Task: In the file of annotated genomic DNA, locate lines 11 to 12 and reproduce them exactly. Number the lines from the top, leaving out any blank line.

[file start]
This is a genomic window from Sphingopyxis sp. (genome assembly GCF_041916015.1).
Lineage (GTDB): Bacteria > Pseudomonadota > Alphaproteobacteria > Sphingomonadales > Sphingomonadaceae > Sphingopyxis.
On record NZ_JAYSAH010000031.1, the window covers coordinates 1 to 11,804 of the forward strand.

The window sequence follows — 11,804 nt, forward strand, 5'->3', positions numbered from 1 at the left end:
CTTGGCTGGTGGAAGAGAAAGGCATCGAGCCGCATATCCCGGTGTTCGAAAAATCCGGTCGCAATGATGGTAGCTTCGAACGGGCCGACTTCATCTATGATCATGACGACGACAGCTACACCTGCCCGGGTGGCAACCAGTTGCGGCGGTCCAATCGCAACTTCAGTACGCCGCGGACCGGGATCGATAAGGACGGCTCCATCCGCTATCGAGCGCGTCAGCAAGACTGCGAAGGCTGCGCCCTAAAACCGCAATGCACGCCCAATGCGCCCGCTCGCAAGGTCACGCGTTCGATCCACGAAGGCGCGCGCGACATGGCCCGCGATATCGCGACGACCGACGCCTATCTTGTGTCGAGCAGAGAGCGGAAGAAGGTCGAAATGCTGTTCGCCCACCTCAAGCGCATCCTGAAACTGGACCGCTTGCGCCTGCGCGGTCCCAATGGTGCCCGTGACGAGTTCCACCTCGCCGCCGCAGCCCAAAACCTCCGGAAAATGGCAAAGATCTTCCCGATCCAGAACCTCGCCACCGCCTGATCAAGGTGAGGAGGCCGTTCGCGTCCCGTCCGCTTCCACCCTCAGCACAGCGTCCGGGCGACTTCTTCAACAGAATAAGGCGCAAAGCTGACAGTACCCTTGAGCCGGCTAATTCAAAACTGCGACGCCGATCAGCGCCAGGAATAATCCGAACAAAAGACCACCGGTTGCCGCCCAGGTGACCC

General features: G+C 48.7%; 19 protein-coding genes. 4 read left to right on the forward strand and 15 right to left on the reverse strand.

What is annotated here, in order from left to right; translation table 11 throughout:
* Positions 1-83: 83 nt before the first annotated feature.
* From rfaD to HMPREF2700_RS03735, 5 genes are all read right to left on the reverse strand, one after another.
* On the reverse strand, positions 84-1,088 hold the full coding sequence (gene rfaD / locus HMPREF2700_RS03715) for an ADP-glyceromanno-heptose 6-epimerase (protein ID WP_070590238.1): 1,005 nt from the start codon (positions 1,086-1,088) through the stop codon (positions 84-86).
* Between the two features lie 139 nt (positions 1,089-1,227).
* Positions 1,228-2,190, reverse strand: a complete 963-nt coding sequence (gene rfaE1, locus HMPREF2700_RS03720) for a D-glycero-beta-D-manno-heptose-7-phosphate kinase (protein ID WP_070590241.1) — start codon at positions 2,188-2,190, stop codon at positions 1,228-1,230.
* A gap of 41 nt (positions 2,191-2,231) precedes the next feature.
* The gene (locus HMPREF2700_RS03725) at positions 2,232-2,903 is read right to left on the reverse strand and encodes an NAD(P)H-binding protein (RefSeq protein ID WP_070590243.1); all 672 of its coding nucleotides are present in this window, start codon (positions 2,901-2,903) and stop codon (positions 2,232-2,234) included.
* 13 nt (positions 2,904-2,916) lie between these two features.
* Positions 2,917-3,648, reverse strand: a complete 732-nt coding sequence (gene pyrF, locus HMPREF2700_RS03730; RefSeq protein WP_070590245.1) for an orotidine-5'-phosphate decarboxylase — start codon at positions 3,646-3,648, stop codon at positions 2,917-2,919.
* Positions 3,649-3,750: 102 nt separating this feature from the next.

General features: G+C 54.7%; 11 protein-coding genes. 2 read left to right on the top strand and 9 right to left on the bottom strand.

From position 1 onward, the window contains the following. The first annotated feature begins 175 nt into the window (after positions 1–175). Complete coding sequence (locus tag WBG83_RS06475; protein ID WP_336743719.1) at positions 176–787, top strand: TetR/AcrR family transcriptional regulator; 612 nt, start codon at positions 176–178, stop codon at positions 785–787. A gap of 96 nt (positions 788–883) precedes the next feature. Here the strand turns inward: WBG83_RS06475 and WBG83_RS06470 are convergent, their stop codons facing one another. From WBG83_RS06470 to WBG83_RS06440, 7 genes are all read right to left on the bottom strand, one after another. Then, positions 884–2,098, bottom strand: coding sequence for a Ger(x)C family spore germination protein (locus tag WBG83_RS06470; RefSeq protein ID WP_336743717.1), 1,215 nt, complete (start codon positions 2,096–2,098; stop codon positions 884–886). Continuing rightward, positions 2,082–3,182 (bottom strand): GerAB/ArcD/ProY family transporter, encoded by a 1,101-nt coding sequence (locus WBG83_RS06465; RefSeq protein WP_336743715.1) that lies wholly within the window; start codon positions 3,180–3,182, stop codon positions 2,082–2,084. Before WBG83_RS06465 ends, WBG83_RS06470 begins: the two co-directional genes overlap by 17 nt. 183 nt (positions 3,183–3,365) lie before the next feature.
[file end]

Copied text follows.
* Between the two features lie 139 nt (positions 1,089-1,227).
* Positions 1,228-2,190, reverse strand: a complete 963-nt coding sequence (gene rfaE1, locus HMPREF2700_RS03720) for a D-glycero-beta-D-manno-heptose-7-phosphate kinase (protein ID WP_070590241.1) — start codon at positions 2,188-2,190, stop codon at positions 1,228-1,230.